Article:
Facebook may have just released a major search product that many are saying "declares war" on Google or may at least put the social network "on a collision course" with the search giant, but Google CEO Larry Page doesn't sound all that worried about the new competition. Because who said Facebook and Google couldn't get along someday? In an interview for the new issue of Wired published just two days after Facebook's Graph Search came out to so-so reviews, Page tells Steve Levy that Facebook is "doing a really bad job on their products." But before you laugh off that swipe — Google Buzz flopped, Google killed Reader, and Google+ has a loyal but relatively small user base — Page wants to remind everyone that Facebook isn't direct competition, that these two Silicon Valley giants are too big for either to fail. "We're actually doing something different," Page tells Levy. "I think it's outrageous to say that there's only space for one company in these areas."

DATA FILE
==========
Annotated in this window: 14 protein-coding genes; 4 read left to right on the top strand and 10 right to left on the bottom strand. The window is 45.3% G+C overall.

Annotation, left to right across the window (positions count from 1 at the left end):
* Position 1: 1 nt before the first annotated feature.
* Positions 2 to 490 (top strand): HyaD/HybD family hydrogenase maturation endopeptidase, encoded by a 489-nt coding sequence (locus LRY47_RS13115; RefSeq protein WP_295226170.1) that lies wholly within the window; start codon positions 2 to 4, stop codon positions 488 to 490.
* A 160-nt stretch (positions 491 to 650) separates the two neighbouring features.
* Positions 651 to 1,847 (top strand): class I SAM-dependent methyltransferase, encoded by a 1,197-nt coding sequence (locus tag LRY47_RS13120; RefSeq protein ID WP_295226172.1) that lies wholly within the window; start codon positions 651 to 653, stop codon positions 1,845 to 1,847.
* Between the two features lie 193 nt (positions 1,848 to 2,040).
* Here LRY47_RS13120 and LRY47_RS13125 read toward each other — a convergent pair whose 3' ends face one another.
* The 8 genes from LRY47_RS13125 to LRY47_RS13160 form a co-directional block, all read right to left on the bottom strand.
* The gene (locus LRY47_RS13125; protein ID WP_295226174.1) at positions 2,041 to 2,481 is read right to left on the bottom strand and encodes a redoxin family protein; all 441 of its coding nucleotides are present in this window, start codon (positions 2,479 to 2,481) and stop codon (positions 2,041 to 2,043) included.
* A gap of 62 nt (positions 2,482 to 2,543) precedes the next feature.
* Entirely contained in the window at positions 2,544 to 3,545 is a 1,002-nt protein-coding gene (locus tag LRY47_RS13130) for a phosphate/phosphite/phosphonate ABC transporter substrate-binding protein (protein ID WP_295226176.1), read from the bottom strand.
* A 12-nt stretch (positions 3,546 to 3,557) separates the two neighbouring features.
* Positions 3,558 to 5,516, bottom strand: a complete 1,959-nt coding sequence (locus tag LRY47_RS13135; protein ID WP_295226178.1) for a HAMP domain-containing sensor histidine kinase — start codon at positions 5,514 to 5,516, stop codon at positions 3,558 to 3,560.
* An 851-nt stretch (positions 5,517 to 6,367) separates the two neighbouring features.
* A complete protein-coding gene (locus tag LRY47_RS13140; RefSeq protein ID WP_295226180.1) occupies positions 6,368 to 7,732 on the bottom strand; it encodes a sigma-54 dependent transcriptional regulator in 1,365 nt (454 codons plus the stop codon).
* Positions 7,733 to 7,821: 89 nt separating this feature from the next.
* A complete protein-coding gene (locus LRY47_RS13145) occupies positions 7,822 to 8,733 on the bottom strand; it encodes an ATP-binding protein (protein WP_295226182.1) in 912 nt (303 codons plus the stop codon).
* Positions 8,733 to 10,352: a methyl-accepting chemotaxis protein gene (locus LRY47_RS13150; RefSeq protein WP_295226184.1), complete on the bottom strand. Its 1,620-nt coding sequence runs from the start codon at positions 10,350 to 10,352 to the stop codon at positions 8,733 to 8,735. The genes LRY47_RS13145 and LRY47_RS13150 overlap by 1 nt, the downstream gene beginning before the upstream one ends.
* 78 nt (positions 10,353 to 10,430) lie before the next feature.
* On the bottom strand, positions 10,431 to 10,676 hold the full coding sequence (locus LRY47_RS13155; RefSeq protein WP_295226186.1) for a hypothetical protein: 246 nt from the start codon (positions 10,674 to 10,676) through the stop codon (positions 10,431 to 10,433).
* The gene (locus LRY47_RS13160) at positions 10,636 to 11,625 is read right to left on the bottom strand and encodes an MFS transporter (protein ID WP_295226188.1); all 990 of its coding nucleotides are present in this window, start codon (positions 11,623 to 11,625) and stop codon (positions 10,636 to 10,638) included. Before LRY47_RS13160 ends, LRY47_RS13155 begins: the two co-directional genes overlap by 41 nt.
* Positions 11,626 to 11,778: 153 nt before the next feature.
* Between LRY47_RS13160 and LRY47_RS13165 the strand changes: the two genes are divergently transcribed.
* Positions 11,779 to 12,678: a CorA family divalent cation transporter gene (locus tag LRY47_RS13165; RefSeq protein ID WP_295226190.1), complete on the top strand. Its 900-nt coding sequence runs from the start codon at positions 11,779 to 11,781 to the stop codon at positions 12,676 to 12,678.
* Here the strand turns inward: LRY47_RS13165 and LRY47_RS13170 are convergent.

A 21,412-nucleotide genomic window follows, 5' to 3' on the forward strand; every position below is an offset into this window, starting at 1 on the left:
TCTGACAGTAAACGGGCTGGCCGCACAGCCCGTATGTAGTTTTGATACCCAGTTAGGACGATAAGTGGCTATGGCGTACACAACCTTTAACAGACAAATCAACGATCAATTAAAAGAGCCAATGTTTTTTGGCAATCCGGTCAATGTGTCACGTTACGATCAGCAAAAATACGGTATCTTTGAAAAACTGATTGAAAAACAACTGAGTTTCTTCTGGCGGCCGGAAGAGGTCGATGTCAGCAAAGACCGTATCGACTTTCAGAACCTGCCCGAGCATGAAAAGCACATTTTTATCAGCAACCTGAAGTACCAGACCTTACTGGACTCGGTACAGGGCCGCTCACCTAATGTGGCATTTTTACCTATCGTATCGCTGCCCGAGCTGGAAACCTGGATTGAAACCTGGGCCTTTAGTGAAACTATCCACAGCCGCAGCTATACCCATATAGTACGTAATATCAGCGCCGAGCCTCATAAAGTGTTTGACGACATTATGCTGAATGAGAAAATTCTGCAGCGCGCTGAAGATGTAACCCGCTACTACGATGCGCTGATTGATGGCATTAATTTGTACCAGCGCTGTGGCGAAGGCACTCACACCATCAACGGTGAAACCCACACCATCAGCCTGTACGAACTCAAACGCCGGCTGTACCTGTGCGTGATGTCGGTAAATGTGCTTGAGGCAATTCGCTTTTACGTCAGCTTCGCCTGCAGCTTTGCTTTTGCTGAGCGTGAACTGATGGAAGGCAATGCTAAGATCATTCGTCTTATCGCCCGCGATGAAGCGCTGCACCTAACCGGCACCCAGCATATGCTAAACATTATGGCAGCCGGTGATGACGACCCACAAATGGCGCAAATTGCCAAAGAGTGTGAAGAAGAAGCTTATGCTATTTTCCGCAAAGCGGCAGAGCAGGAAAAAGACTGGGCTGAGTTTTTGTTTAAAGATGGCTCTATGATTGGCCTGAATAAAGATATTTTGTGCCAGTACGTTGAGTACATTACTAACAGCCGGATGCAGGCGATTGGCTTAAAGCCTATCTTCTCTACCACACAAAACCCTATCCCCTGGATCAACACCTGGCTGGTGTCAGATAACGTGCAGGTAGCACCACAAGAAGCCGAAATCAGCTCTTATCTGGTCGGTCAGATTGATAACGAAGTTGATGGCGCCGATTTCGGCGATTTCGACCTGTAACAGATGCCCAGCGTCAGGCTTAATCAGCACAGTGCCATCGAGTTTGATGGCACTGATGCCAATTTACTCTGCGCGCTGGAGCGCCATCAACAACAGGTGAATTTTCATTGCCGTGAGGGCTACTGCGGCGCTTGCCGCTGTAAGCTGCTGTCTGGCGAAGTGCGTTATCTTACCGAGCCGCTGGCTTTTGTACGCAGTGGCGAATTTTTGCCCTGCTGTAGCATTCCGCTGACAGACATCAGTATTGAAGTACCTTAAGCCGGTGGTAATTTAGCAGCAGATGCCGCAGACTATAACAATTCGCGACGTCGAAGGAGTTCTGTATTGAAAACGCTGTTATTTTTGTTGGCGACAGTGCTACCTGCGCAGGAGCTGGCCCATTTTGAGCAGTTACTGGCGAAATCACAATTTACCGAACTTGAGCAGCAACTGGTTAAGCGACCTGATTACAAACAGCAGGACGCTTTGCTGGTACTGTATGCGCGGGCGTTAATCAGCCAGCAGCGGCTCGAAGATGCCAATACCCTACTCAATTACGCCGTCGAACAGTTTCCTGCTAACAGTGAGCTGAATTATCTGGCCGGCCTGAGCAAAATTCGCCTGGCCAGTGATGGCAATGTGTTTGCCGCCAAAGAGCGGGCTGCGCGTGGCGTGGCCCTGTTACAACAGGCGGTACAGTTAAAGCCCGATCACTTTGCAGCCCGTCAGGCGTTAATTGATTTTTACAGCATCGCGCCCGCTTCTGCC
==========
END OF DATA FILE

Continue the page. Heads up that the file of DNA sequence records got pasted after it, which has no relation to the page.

That's not to say Page isn't making Google go social, or that Facebook isn't in his rearview mirror. Facebook CEO Mark Zuckerberg has long talked about the rise of social search, and Page has taken a vested interest of late in getting people to use Google+ — even if they don't want to. In an attempt to conquer the space, direct orders from Page forcefully integrated Google's social network into its main search results... and pretty much everywhere else its products touch. If it were up to Larry Page, Google would require a Google+ account just to read reviews. His evaluation of Google+ as it stands? "I'm very happy with how it has gone. We're working on a lot of really cool stuff. A lot of it has been copied by our competitors, so I think we're doing a good job."